Hunt to cut taxes as UK economy declared back ‘on track

Jeremy Hunt comments on Liz Truss’ mini budget and mistakes made

Tories urged Chancellor Jeremy Hunt to cut taxes as soon as possible after world experts declared Britain was on the “right track” for economic growth. The International Monetary Fund yesterday overturned previously gloomy forecasts by giving the UK the biggest upgrade of any leading nation. It now expects the economy to shrink by 0.3 percent this year – half of the fall previously expected – before growing by one percent in 2024.

The prediction fuelled a tax-cut clamour among Conservatives in the face of speculation Mr Hunt is planning an autumn blitz to put more money in people’s pockets.

MP Sir John Redwood said: “We need tax cuts now, the sooner the better. There is a big real income squeeze underway.

“We also need tax cuts on business investment because the much higher corporation tax rate is doing great damage to future investment plans and hitting new jobs.

“I’ve always thought the Government should take VAT off domestic fuel and I’m against general tax subsidy money-go-round in the energy sector where they offer subsidies and impose extra taxes.”

Senior Tory David Jones said: “The most important thing to do is reduce the level of corporation tax so we encourage more companies to establish themselves in this country. I very much hope that’s going to be on the agenda.”

The TaxPayers’ Alliance said a cut to income tax would be “a light at the end of the tunnel” for people struggling to make ends meet.

Mr Hunt, who will meets counterparts in Washington for talks today, said: “Thanks to the steps we have taken, the Office for Budget Responsibility says the UK will avoid recession and our IMF growth forecasts have been upgraded by more than any other G7 country.

The IMF now say we are on the right track for economic growth. By sticking to the plan we will more than halve inflation this year, easing the pressure on everyone.”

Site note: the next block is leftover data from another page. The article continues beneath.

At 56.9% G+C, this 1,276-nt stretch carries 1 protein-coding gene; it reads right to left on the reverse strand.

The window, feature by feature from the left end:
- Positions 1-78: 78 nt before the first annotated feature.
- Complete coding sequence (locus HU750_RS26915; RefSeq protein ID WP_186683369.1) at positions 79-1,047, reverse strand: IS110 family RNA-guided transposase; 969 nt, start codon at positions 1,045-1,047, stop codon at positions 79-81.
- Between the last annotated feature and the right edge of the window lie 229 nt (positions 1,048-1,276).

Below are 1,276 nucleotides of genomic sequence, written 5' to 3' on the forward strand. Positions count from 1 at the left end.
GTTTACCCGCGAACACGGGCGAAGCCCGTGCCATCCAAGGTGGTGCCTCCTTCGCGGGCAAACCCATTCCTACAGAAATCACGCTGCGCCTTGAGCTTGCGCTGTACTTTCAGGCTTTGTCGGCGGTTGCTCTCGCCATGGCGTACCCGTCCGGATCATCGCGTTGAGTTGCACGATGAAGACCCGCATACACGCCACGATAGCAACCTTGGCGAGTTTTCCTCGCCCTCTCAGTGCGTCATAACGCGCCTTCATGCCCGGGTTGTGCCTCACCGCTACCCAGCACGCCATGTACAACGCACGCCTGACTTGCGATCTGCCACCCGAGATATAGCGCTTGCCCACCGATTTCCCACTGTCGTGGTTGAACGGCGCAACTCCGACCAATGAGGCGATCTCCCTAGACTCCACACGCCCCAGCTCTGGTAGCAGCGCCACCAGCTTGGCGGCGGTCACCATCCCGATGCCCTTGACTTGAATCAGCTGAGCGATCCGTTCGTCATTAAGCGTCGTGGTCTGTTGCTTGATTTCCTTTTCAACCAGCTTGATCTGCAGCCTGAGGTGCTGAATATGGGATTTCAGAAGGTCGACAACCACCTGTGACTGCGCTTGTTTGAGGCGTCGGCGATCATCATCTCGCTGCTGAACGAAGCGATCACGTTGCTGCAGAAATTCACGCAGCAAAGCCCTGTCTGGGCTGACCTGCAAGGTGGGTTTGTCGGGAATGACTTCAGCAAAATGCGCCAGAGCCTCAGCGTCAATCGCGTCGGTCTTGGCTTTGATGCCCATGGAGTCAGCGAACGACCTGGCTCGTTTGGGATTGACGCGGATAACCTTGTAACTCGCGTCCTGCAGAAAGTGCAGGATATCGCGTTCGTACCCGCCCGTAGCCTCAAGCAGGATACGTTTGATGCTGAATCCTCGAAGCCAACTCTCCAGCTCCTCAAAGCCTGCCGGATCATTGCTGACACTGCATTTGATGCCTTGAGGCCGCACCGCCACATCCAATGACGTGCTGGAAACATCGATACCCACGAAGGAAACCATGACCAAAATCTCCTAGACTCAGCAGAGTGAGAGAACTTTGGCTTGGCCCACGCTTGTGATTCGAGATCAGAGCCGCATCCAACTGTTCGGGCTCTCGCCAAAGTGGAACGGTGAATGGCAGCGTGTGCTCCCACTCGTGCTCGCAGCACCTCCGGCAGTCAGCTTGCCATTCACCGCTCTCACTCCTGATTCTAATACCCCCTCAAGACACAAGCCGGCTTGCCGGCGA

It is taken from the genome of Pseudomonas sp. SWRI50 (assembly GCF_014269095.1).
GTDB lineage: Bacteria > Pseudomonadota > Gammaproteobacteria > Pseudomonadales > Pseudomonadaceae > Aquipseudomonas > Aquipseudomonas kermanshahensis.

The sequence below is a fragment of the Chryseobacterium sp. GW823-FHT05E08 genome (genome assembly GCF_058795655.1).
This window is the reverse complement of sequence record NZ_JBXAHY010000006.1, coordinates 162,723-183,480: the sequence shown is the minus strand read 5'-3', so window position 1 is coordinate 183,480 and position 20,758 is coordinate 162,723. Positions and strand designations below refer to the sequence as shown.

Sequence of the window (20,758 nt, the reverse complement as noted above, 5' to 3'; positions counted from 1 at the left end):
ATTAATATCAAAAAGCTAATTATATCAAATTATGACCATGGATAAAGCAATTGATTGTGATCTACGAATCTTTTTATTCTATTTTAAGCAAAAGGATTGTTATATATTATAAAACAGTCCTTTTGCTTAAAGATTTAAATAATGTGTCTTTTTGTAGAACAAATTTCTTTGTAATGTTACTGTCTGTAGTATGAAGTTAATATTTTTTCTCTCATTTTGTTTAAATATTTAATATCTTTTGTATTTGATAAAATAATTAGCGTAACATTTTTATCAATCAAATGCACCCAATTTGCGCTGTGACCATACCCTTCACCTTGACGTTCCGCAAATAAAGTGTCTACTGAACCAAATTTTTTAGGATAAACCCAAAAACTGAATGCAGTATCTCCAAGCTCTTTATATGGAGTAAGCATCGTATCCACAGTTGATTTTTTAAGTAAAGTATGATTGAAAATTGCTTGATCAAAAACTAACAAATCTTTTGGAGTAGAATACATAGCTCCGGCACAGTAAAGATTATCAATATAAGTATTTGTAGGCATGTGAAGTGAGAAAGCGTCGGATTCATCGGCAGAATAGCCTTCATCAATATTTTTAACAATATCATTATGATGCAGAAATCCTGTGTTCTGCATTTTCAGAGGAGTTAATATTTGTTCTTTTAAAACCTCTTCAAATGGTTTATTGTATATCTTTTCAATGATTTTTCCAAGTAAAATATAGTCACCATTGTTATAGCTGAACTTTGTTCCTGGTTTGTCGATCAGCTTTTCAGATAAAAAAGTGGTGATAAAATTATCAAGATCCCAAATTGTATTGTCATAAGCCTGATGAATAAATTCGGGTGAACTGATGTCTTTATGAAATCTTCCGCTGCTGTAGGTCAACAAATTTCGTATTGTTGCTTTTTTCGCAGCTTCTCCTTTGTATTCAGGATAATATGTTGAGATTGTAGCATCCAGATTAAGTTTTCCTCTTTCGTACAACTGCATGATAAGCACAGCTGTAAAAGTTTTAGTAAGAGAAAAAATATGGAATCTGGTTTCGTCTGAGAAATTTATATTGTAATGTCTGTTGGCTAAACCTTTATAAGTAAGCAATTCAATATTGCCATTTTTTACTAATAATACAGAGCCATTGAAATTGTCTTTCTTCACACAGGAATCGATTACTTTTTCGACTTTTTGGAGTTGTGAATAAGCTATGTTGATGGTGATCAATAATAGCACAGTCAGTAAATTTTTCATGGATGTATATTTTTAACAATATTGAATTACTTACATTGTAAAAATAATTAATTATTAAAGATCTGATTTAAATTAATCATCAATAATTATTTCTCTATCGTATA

Although the IMF’s World Economic Outlook report expects Britain to have the weakest performance in the G7, it said from 2025 onwards, the nation was on course to grow faster than Germany, France or Italy.

The finance body’s director of research, Pierre-Olivier Gourinchas, said: “The UK economy seems to be doing a little bit worse than some other comparable economies because there is a higher dependence on imported energy with a high share of gas – and with the gas prices we’ve had last year, that’s a major negative trade shock.

“There’s a fairly tight labour market and so there has been a need for fairly aggressive tightening of monetary policy.”

Treasury insiders pointed out the UK had consistently outperformed IMF forecasts for more than five years. The country avoided recession in 2022 and is expected to do the same this year.

Prime Minister Rishi Sunak and Mr Hunt are said to be drawing up plans to cut income tax and raise the national living wage – from £10.42 an hour to possibly £11.16 – before a predicted autumn general election next year.

Mr Hunt will reportedly announce the plans this autumn, ready to take effect next April.

Tories hope an autumn election would allow the plans time to bed in with voters, it is claimed.

But a government source warned reducing inflation and debt were still Mr Sunak’s top priority. The insider added that a penny off income tax would cost about £6billion a year and insisted tackling inflation was the “single best way to put money back into people’s pockets”.

The IMF boost comes as Labour’s lead over the Conservatives has fallen to its narrowest margin since Mr Sunak became PM. Sir Keir Starmer’s party is on 44 percent with the Tories on 30 percent, according to Redfield & Wilton Strategies survey.

Sir John Curtice, a leading pollster, said next autumn was the “most likely” date for the next
general election.

He said yesterday: “I’ve long since taken the view that October or November of next year has to be the most likely date.

“By going for as long as possible, the Conservatives maximise their chances that they can achieve a political recovery.”

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